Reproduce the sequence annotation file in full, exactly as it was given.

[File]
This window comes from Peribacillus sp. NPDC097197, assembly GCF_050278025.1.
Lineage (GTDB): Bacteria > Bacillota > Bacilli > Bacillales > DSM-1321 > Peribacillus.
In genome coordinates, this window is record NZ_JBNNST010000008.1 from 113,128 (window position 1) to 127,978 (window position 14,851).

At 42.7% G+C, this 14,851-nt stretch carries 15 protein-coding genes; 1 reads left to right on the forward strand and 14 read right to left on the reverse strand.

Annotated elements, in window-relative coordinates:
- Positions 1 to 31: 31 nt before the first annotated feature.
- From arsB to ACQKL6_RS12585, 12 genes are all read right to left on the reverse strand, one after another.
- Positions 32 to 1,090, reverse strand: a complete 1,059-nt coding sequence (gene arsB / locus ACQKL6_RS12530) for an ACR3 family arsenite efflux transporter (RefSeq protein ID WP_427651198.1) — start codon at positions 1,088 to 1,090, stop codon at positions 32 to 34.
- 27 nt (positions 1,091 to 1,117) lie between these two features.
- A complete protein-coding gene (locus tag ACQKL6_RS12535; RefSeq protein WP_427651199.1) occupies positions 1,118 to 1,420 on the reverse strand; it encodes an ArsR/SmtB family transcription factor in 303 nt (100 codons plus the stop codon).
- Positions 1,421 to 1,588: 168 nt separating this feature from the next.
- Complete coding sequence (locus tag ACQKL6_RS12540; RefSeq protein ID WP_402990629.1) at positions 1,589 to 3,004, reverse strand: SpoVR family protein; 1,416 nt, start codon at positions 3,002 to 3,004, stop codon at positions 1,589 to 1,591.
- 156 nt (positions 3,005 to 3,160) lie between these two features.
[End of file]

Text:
This window comes from Peribacillus sp. NPDC097197, assembly GCF_050278025.1.
Lineage (GTDB): Bacteria > Bacillota > Bacilli > Bacillales > DSM-1321 > Peribacillus.
In genome coordinates, this window is record NZ_JBNNST010000008.1 from 113,128 (window position 1) to 127,978 (window position 14,851).

At 42.7% G+C, this 14,851-nt stretch carries 15 protein-coding genes; 1 reads left to right on the forward strand and 14 read right to left on the reverse strand.

Annotated elements, in window-relative coordinates:
- Positions 1 to 31: 31 nt before the first annotated feature.
- From arsB to ACQKL6_RS12585, 12 genes are all read right to left on the reverse strand, one after another.
- Positions 32 to 1,090, reverse strand: a complete 1,059-nt coding sequence (gene arsB / locus ACQKL6_RS12530) for an ACR3 family arsenite efflux transporter (RefSeq protein ID WP_427651198.1) — start codon at positions 1,088 to 1,090, stop codon at positions 32 to 34.
- 27 nt (positions 1,091 to 1,117) lie between these two features.
- A complete protein-coding gene (locus tag ACQKL6_RS12535; RefSeq protein WP_427651199.1) occupies positions 1,118 to 1,420 on the reverse strand; it encodes an ArsR/SmtB family transcription factor in 303 nt (100 codons plus the stop codon).
- Positions 1,421 to 1,588: 168 nt separating this feature from the next.
- Complete coding sequence (locus tag ACQKL6_RS12540; RefSeq protein ID WP_402990629.1) at positions 1,589 to 3,004, reverse strand: SpoVR family protein; 1,416 nt, start codon at positions 3,002 to 3,004, stop codon at positions 1,589 to 1,591.
- 156 nt (positions 3,005 to 3,160) lie between these two features.